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Re: The patent process [Was Re: Sharing the Family PC is Patent-Pending]

From: Stefan Monnier
Subject: Re: The patent process [Was Re: Sharing the Family PC is Patent-Pending]
Date: Tue, 11 May 2004 19:07:01 GMT
User-agent: Gnus/5.09 (Gnus v5.9.0) Emacs/21.3.50

> The "magic" mostly occurs in industries where there's a significant
> investment required during the invention process.

Not only that.  Other requirements for that elusive magic are: that the
investment can be recouped later, and that it wouldn't be recouped if it
weren't for the ability to patent some part(s) of the result of
the investment.

Many opportunities are not taken (patents or not) just because there's
noone willing or able to pay for it.  Subtropical diseases come to mind:
experience seems to strongly indicate that patents don't help a bit here.

Most other industries using patents seem to be able to make money on their
non-patented products just as well as on the others (Bayer's Aspirine being
a good example since the patent expired; computer programs are yet another
good example).

> If the inventor doesn't have a reasonable hope of being able to recoup
> that investment, he may give up on the development, and the same decision
> is likely to be made by all the competing inventors.

Most likely he'll just invest on something else.
Last I looked, there was no shortage of things to invent and of people eager
to invent.

> The end result would be that no one invents it, and society is poorer as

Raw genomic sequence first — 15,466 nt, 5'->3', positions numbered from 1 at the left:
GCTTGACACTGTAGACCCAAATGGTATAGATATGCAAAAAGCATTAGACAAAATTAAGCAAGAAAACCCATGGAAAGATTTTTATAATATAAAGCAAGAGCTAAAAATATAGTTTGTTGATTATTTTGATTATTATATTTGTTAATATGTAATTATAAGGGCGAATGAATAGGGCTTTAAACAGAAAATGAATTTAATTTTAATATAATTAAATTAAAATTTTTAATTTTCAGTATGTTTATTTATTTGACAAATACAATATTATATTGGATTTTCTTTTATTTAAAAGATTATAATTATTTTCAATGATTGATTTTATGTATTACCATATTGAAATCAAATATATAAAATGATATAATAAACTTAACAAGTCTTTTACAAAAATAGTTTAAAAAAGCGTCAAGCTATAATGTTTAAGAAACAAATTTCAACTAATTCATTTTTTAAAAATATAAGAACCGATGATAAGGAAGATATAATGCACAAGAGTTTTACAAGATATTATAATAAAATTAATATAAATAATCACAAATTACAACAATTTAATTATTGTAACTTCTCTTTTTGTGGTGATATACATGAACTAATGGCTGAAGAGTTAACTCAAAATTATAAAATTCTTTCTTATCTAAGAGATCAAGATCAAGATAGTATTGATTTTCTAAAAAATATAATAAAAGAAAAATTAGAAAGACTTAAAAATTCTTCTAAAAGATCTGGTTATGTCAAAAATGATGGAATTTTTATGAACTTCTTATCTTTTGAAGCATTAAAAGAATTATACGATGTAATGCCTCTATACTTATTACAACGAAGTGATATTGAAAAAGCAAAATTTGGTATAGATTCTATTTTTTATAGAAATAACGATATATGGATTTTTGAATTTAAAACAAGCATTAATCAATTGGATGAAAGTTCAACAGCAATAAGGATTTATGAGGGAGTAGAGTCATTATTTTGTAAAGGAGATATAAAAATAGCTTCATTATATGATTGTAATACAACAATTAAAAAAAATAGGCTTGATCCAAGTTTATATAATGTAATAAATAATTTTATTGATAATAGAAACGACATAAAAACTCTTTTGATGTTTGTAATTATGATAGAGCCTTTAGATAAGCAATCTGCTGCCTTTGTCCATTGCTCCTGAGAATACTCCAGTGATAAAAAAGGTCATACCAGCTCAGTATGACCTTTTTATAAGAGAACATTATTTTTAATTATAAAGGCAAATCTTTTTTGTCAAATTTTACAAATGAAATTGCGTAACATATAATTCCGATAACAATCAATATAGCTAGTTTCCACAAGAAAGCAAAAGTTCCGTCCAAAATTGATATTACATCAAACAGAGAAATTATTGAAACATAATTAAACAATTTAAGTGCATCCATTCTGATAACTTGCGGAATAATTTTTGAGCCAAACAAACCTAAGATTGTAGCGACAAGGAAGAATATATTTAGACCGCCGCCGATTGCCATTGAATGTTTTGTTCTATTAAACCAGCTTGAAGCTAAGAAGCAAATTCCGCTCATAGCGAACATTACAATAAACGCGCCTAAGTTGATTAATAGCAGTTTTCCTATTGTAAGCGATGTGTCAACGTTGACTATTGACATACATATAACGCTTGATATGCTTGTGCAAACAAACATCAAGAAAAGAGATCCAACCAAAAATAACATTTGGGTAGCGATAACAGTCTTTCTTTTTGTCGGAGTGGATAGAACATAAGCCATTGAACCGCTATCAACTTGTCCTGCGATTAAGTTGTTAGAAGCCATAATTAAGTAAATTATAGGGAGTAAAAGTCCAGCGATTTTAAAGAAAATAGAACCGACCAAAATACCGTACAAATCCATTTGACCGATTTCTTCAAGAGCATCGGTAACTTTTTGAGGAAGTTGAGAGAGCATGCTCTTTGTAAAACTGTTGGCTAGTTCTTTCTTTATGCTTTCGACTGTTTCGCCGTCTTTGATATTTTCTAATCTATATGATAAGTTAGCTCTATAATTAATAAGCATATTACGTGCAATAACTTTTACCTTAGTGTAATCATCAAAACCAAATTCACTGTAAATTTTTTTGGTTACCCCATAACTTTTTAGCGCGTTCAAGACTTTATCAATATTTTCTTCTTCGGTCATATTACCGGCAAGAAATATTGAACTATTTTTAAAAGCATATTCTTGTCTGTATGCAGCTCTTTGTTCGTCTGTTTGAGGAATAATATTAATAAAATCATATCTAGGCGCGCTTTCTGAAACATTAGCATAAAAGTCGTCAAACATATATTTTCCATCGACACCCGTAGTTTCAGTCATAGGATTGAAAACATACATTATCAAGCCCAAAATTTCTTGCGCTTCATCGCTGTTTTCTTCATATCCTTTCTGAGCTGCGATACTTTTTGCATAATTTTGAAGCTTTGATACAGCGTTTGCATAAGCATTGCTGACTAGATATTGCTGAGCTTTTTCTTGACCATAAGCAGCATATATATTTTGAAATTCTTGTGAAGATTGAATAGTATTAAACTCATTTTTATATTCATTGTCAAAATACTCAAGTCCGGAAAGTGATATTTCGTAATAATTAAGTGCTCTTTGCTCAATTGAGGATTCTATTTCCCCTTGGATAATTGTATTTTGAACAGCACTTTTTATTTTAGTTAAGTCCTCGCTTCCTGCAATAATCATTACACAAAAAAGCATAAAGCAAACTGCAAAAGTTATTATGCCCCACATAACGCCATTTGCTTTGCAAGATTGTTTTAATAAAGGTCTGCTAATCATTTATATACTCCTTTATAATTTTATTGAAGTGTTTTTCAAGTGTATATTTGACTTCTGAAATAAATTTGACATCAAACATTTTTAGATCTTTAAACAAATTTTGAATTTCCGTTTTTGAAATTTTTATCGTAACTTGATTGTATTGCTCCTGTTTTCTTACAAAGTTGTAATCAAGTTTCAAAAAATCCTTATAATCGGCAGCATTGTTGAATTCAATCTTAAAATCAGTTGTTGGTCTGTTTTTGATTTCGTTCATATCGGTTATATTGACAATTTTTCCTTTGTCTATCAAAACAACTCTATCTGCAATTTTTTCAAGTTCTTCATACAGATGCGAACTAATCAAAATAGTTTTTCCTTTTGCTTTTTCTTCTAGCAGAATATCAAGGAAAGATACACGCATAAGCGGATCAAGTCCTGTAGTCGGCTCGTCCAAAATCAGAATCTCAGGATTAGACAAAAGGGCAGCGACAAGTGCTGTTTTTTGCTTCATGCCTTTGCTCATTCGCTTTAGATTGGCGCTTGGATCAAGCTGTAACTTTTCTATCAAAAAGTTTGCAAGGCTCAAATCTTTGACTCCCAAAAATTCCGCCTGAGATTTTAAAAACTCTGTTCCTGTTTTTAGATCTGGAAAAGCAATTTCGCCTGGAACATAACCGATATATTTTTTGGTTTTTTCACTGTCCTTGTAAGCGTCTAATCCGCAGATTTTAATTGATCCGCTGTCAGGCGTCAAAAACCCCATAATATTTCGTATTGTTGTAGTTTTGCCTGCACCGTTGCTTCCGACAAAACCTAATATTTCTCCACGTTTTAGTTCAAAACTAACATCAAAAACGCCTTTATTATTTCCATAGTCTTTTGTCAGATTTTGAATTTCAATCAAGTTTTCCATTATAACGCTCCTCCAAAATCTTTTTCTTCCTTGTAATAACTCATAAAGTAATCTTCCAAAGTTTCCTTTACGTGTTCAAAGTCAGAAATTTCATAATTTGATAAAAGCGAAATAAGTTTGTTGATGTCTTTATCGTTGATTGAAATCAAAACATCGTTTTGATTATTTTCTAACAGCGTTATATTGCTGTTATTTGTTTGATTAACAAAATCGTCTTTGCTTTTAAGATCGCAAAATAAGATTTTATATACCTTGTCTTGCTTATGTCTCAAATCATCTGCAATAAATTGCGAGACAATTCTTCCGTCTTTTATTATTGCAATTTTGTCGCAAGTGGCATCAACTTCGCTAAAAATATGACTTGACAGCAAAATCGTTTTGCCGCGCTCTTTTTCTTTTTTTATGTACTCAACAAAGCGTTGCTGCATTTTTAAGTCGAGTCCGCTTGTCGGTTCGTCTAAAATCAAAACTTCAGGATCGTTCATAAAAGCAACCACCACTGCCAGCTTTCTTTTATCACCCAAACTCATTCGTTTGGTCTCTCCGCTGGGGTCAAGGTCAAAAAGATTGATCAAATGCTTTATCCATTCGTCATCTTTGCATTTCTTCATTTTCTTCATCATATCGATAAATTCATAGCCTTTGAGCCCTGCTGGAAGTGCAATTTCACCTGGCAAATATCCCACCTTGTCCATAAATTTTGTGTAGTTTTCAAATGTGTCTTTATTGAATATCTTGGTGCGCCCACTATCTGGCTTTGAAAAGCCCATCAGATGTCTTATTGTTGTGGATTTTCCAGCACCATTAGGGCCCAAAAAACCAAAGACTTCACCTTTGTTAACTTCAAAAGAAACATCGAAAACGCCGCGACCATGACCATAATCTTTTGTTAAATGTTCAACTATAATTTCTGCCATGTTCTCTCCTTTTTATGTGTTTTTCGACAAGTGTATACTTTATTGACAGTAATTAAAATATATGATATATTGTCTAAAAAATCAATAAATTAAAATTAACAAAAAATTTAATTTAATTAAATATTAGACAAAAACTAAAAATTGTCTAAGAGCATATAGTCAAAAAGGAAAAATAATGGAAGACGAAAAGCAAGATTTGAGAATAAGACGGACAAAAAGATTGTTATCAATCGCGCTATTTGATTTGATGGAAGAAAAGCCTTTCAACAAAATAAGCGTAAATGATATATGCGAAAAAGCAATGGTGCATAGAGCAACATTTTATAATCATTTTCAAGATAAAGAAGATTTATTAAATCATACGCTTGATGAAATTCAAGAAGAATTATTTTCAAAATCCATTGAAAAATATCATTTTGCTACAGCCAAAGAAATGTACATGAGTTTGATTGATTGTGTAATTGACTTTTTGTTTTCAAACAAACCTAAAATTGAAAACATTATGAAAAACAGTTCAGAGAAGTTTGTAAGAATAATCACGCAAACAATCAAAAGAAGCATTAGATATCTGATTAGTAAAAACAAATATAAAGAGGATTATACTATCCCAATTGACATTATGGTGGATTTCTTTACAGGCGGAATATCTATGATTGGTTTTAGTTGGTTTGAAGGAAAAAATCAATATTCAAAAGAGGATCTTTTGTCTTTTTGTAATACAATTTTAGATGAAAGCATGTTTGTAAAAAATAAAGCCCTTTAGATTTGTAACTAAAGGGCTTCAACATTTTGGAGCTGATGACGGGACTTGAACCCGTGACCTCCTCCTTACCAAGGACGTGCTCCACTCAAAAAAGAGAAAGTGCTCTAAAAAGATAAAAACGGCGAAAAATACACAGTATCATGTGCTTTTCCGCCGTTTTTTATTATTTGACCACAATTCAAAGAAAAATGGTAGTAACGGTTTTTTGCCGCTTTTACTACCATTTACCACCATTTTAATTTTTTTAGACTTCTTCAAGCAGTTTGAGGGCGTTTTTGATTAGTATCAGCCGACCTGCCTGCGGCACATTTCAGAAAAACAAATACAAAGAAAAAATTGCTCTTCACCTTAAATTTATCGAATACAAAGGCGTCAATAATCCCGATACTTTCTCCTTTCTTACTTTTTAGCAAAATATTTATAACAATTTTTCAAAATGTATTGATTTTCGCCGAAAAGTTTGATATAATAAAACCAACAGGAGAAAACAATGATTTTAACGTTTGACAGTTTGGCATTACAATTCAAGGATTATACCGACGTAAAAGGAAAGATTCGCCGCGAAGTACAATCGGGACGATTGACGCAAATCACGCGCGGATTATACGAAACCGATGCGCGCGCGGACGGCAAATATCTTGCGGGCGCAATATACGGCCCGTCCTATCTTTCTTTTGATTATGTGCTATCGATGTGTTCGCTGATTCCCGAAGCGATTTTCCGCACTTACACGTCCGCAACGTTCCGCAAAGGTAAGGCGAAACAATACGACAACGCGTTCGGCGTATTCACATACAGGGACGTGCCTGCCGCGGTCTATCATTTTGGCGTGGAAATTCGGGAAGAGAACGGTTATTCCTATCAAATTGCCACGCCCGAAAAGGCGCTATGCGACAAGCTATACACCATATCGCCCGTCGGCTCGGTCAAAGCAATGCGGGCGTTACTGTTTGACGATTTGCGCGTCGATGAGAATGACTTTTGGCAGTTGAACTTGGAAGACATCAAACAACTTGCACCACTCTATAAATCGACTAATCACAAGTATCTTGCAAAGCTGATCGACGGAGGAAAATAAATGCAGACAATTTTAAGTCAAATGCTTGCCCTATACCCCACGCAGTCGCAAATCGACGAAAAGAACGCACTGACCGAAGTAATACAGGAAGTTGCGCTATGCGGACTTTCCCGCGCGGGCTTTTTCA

> a result.

Creativity is pretty deeply ingrained in human nature.  I'm really not
convinced it needs strong monetary incentives.  I think it's more important
to make sure nothing prevents it.  E.g. patent-heavy domains tend to stifle
inventivity because you keep bumping into patented-territory and the risk of
being sued is just too large.

> But there's often a "race" to be the first one to succeed and patent the
> result, because of the advantage that provides.  If the patent system
> didn't exist, they might not bother entering the race in the first
> place, since success wouldn't provide the hoped-for reward.

Gosh, you're right.  They might even collaborate instead!Egad!

> Many people jog for fun, but they don't usually run as fast as they can
> unless there's some kind of reward, like a gold medal (or they're being
> chased).  The carrot on the stick is a useful encouragement in many
> areas of life.

Sure, there's a place and time for everything.  I don't think patents as
used currently in computer science and pharmacology are either needed or
even useful for that.


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